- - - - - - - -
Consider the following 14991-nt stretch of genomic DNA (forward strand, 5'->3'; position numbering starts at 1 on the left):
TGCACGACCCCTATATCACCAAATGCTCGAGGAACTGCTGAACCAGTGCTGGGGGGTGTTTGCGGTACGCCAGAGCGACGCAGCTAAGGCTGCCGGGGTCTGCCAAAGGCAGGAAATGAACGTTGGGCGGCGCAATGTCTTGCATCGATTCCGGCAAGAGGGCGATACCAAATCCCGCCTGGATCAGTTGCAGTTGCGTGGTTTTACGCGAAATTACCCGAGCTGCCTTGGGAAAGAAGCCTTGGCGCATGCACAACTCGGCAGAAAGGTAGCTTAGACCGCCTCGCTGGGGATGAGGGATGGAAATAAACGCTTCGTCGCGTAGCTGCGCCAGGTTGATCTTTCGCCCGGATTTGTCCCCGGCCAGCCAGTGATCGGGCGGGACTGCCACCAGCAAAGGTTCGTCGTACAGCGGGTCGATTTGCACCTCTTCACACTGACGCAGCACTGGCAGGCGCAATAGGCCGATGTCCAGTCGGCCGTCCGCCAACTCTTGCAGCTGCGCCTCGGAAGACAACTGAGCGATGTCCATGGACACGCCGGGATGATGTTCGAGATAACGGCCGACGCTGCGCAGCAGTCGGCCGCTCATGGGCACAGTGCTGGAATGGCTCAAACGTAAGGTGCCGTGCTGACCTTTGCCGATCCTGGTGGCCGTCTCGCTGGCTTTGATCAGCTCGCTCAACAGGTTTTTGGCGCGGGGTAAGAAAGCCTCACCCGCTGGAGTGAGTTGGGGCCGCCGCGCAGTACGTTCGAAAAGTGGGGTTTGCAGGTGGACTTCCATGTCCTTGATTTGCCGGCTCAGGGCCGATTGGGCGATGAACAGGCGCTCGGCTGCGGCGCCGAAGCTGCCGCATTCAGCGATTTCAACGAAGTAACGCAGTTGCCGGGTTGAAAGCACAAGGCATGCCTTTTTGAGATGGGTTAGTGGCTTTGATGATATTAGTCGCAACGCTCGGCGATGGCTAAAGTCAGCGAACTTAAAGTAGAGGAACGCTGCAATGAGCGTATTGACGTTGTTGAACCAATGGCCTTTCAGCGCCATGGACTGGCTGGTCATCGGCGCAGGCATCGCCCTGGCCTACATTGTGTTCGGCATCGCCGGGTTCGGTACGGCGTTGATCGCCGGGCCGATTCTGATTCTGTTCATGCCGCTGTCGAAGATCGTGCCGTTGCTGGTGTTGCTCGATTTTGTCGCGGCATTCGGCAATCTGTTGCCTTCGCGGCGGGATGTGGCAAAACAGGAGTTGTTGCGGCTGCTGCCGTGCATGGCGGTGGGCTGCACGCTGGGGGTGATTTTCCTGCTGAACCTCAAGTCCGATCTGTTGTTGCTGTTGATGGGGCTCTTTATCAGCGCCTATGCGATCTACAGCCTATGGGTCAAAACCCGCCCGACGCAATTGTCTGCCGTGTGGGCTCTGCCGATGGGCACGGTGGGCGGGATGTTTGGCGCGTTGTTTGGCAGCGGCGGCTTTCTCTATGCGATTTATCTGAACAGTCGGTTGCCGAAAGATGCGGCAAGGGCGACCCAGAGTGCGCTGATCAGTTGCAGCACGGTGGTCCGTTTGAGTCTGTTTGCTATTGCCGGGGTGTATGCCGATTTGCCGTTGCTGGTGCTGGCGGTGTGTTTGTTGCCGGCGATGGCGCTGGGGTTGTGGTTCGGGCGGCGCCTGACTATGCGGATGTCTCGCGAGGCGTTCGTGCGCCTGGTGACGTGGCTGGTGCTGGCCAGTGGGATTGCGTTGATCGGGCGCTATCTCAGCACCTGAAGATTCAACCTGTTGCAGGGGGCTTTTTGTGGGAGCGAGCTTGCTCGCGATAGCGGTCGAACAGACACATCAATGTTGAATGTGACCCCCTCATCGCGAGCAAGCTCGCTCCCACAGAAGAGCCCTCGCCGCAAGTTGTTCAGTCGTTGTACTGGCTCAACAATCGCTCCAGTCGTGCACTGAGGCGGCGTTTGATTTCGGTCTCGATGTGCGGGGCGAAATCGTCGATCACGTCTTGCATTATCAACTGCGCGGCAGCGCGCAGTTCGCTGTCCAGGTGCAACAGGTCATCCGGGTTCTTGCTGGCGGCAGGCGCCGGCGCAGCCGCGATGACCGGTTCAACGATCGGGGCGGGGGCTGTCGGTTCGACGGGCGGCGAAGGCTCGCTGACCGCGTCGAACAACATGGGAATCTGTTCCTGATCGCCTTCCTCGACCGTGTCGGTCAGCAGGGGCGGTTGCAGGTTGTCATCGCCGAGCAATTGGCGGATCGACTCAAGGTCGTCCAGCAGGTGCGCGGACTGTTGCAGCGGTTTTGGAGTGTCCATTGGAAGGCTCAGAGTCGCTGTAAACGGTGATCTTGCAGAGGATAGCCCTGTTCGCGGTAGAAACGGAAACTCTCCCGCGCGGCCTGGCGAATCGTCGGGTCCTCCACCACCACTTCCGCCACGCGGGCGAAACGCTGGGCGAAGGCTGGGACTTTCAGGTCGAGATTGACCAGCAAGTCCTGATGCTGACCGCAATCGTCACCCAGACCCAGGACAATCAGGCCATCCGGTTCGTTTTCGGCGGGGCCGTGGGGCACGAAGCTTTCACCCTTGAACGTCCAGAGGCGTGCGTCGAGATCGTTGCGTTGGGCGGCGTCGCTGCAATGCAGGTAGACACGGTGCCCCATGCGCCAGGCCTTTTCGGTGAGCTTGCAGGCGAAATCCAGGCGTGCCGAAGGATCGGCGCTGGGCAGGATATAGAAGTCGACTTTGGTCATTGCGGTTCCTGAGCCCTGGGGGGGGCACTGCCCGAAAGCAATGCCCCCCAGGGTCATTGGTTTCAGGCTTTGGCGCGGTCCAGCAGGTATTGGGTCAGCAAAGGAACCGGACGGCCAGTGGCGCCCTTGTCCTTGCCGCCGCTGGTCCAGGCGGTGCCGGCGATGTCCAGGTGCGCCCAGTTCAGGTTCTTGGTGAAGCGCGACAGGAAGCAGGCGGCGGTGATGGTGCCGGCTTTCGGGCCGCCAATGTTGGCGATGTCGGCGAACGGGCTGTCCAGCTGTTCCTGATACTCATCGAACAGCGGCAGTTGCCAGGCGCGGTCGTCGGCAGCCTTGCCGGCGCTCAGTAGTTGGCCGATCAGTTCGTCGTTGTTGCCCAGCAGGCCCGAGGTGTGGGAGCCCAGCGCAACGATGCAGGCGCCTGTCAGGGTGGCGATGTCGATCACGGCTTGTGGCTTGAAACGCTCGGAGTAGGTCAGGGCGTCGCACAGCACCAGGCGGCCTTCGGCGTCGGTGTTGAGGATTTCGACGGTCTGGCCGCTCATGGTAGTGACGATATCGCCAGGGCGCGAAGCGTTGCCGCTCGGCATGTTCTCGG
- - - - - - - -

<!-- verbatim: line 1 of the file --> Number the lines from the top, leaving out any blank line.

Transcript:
Consider the following 14991-nt stretch of genomic DNA (forward strand, 5'->3'; position numbering starts at 1 on the left):